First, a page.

There’s no letup in sight. Currently, 14.6 million homeowners owe more on their mortgages than their homes are worth, and nearly half of them are underwater by more than 30 percent. At present, 3.5 million homes are in some stage of foreclosure. Nearly six million borrowers have already lost their homes in the bust.
There are 10 states where basically no one is buying a house. That’s a pretty good indicator of a still sick market. What’s most appalling is that on top of these statistics comes the story about how much money the creators of both the housing bubble and the housing crash were bailed out by both the FED and the Federal Government. The FED’s main purpose is to stabilize the financial system and thet basically did what they had to do under the charter they were given, but the numbers are beyond astounding. None of these institutions were punished for their bad decisions or fined. The SEC and the FED seem toothless in the face of such perfidy.
Citigroup Inc. (C) and Bank of America Corp. (BAC) were the reigning champions of finance in 2006 as home prices peaked, leading the 10 biggest U.S. banks and brokerage firms to their best year ever with $104 billion of profits.
By 2008, the housing market’s collapse forced those companies to take more than six times as much, $669 billion, in emergency loans from the U.S. Federal Reserve. The loans dwarfed the $160 billion in public bailouts the top 10 got from the U.S. Treasury, yet until now the full amounts have remained secret.
Fed Chairman Ben S. Bernanke’s unprecedented effort to keep the economy from plunging into depression included lending banks and other companies as much as $1.2 trillion of public money, about the same amount U.S. homeowners currently owe on 6.5 million delinquent and foreclosed mortgages. The largest borrower, Morgan Stanley (MS), got as much as $107.3 billion, while Citigroup took $99.5 billion and Bank of America $91.4 billion, according to a Bloomberg News compilation of data obtained through Freedom of Information Act requests, months of litigation and an act of Congress.
“These are all whopping numbers,” said Robert Litan, a former Justice Department official who in the 1990s served on a commission probing the causes of the savings and loan crisis. “You’re talking about the aristocracy of American finance going down the tubes without the federal money.”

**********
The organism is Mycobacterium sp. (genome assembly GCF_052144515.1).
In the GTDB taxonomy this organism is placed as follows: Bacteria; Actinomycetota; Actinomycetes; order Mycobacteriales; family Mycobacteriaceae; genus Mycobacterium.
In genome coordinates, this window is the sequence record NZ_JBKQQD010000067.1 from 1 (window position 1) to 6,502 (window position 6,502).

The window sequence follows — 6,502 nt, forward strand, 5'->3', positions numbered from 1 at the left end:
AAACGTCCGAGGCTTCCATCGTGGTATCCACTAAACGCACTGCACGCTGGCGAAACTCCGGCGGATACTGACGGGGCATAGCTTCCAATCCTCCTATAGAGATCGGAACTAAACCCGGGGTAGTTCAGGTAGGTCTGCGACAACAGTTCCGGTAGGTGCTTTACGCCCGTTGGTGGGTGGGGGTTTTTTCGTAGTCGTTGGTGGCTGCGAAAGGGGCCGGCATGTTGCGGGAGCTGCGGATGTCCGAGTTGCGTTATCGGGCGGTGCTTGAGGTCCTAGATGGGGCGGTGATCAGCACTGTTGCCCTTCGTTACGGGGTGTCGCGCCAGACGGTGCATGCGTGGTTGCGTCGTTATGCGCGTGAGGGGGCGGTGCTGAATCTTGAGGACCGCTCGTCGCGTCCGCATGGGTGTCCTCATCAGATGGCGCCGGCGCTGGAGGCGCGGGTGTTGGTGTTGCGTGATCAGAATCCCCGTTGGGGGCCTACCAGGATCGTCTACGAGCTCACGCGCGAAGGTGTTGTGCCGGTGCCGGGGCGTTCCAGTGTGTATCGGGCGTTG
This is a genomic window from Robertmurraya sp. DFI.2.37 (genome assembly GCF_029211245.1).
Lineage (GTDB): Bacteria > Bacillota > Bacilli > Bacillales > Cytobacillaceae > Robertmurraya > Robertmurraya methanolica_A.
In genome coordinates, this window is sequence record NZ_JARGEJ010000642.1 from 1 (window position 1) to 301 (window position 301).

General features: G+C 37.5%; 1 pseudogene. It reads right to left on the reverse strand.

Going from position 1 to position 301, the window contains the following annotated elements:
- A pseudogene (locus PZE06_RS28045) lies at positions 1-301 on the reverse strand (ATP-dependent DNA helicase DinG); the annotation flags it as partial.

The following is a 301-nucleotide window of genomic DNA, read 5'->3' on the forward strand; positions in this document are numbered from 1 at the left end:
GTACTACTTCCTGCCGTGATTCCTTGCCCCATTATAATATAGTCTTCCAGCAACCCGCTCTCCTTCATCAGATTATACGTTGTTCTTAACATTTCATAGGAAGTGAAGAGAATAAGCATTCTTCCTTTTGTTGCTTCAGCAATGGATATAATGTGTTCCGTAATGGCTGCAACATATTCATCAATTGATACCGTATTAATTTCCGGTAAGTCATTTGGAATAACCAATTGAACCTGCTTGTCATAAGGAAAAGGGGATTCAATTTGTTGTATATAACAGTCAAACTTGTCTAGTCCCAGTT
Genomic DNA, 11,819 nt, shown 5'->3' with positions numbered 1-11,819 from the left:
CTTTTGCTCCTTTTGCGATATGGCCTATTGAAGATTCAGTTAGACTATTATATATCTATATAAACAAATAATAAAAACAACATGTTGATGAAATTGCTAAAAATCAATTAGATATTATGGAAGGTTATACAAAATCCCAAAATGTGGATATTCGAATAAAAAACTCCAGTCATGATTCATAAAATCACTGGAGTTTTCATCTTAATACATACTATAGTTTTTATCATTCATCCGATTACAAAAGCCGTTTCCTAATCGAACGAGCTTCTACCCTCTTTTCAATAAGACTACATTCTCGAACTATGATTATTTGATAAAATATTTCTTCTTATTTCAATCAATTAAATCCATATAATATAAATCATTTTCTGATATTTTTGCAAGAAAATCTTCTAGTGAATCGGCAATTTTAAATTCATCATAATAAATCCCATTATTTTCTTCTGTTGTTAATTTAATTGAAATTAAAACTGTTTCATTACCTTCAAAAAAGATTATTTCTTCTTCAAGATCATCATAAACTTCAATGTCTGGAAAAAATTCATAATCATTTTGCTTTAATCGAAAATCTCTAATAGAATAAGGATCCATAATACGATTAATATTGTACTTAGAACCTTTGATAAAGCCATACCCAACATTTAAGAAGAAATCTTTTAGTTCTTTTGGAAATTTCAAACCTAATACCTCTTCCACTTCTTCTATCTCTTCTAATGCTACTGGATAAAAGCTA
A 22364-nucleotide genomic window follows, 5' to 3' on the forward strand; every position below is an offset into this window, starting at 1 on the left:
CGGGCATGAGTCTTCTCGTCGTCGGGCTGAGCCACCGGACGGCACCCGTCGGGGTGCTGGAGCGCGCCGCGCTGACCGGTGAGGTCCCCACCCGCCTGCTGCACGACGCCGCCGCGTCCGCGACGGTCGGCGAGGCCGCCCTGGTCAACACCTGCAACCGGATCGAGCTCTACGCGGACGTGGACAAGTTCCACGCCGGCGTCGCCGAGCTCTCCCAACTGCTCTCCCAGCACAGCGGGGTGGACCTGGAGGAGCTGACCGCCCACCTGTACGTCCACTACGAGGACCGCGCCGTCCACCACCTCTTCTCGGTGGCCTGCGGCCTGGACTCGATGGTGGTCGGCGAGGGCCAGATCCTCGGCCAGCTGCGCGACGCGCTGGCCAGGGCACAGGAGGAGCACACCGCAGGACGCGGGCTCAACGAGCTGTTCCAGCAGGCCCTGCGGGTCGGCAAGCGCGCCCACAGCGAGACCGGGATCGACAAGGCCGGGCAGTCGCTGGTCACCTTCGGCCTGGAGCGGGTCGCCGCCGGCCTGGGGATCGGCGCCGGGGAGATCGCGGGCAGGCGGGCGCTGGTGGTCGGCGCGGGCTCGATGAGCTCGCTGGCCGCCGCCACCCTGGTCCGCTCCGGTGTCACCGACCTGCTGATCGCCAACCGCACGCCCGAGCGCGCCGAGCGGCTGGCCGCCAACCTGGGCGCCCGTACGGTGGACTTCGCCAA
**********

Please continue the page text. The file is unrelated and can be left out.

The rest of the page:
The FED is mandated with stabilizing the financial system. It’s sole connection to borrowers is to ensure truth in lending laws are applied which still leaves borrowers stuck reading the fine print. The Federal Government, however, has a completely different mandate. There’s a lot of fuzziness surrounding the idea of promoting the general welfare. I’m pretty sure that letting business put a market on steroids then helping them recover while letting home owners swing in the wind isn’t promoting any one’s general welfare. However, the government has chosen to stabilize mortgage investors while still leaving the actual market for houses in a declining state. Then, they wonder why the economy is so bad. Folks with declining incomes and wealth do not go on spending sprees. They retreat.
There is so much unfinished business left over from the 2007-2008 financial crisis it’s hard to know where to start the complaints. It’s one of the major reasons for budget shortfalls all over the country. But, you wouldn’t know that if you listen to political rhetoric. Again, undoing the damage that caused the problems from the start would be a lot more judicious than creating additional ones. We don’t need deficit commissions. We need to deal with the root causes of the current deficit. That would be too many wars, too many tax cuts, and way too many people who don’t have jobs and homes because Wall Street broke the economy.